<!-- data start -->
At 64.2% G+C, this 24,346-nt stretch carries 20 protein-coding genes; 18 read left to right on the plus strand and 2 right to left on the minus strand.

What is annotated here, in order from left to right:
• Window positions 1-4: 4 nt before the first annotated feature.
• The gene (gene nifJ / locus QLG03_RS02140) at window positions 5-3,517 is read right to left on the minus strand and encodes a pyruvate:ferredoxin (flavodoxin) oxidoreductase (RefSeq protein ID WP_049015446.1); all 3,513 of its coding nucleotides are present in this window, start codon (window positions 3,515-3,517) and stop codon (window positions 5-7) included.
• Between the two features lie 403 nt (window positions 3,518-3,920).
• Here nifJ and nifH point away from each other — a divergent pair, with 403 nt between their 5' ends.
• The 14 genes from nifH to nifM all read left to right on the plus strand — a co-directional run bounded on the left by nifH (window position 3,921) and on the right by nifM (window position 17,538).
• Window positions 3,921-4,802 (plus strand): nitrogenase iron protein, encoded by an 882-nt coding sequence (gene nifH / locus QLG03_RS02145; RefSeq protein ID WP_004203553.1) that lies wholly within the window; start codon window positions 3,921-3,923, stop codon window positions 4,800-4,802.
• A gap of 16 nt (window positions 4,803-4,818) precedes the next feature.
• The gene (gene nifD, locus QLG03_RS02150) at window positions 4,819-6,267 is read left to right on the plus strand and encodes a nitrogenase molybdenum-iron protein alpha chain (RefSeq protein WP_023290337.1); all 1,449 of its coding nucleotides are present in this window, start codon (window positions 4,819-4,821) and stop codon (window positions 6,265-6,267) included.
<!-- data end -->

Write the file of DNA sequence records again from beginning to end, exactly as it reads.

At 64.2% G+C, this 24,346-nt stretch carries 20 protein-coding genes; 18 read left to right on the plus strand and 2 right to left on the minus strand.

What is annotated here, in order from left to right:
• Window positions 1-4: 4 nt before the first annotated feature.
• The gene (gene nifJ / locus QLG03_RS02140) at window positions 5-3,517 is read right to left on the minus strand and encodes a pyruvate:ferredoxin (flavodoxin) oxidoreductase (RefSeq protein ID WP_049015446.1); all 3,513 of its coding nucleotides are present in this window, start codon (window positions 3,515-3,517) and stop codon (window positions 5-7) included.
• Between the two features lie 403 nt (window positions 3,518-3,920).
• Here nifJ and nifH point away from each other — a divergent pair, with 403 nt between their 5' ends.
• The 14 genes from nifH to nifM all read left to right on the plus strand — a co-directional run bounded on the left by nifH (window position 3,921) and on the right by nifM (window position 17,538).
• Window positions 3,921-4,802 (plus strand): nitrogenase iron protein, encoded by an 882-nt coding sequence (gene nifH / locus QLG03_RS02145; RefSeq protein ID WP_004203553.1) that lies wholly within the window; start codon window positions 3,921-3,923, stop codon window positions 4,800-4,802.
• A gap of 16 nt (window positions 4,803-4,818) precedes the next feature.
• The gene (gene nifD, locus QLG03_RS02150) at window positions 4,819-6,267 is read left to right on the plus strand and encodes a nitrogenase molybdenum-iron protein alpha chain (RefSeq protein WP_023290337.1); all 1,449 of its coding nucleotides are present in this window, start codon (window positions 4,819-4,821) and stop codon (window positions 6,265-6,267) included.